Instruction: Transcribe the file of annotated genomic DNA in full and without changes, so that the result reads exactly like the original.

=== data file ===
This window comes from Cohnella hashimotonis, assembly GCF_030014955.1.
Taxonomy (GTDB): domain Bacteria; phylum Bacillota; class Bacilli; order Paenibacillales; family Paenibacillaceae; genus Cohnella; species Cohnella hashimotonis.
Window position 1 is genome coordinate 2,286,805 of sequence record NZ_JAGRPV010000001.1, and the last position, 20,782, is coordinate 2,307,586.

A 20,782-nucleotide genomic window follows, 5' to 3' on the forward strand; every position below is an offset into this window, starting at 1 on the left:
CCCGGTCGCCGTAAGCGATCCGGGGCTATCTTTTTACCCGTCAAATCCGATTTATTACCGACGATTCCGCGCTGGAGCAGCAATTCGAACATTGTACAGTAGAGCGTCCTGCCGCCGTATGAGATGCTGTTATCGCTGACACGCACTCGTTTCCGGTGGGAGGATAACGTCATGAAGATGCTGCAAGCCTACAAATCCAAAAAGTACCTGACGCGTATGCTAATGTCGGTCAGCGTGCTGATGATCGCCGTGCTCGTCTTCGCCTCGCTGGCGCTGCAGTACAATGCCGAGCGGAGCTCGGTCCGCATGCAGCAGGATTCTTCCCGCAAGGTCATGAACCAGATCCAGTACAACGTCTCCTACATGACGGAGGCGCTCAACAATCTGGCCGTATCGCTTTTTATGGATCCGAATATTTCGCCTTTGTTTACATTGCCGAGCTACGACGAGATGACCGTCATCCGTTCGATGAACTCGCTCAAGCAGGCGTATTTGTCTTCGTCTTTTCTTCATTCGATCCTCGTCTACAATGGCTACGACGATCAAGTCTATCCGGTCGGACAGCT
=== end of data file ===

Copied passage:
This window comes from Cohnella hashimotonis, assembly GCF_030014955.1.
Taxonomy (GTDB): domain Bacteria; phylum Bacillota; class Bacilli; order Paenibacillales; family Paenibacillaceae; genus Cohnella; species Cohnella hashimotonis.
Window position 1 is genome coordinate 2,286,805 of sequence record NZ_JAGRPV010000001.1, and the last position, 20,782, is coordinate 2,307,586.

A 20,782-nucleotide genomic window follows, 5' to 3' on the forward strand; every position below is an offset into this window, starting at 1 on the left:
CCCGGTCGCCGTAAGCGATCCGGGGCTATCTTTTTACCCGTCAAATCCGATTTATTACCGACGATTCCGCGCTGGAGCAGCAATTCGAACATTGTACAGTAGAGCGTCCTGCCGCCGTATGAGATGCTGTTATCGCTGACACGCACTCGTTTCCGGTGGGAGGATAACGTCATGAAGATGCTGCAAGCCTACAAATCCAAAAAGTACCTGACGCGTATGCTAATGTCGGTCAGCGTGCTGATGATCGCCGTGCTCGTCTTCGCCTCGCTGGCGCTGCAGTACAATGCCGAGCGGAGCTCGGTCCGCATGCAGCAGGATTCTTCCCGCAAGGTCATGAACCAGATCCAGTACAACGTCTCCTACATGACGGAGGCGCTCAACAATCTGGCCGTATCGCTTTTTATGGATCCGAATATTTCGCCTTTGTTTACATTGCCGAGCTACGACGAGATGACCGTCATCCGTTCGATGAACTCGCTCAAGCAGGCGTATTTGTCTTCGTCTTTTCTTCATTCGATCCTCGTCTACAATGGCTACGACGATCAAGTCTATCCGGTCGGACAGCT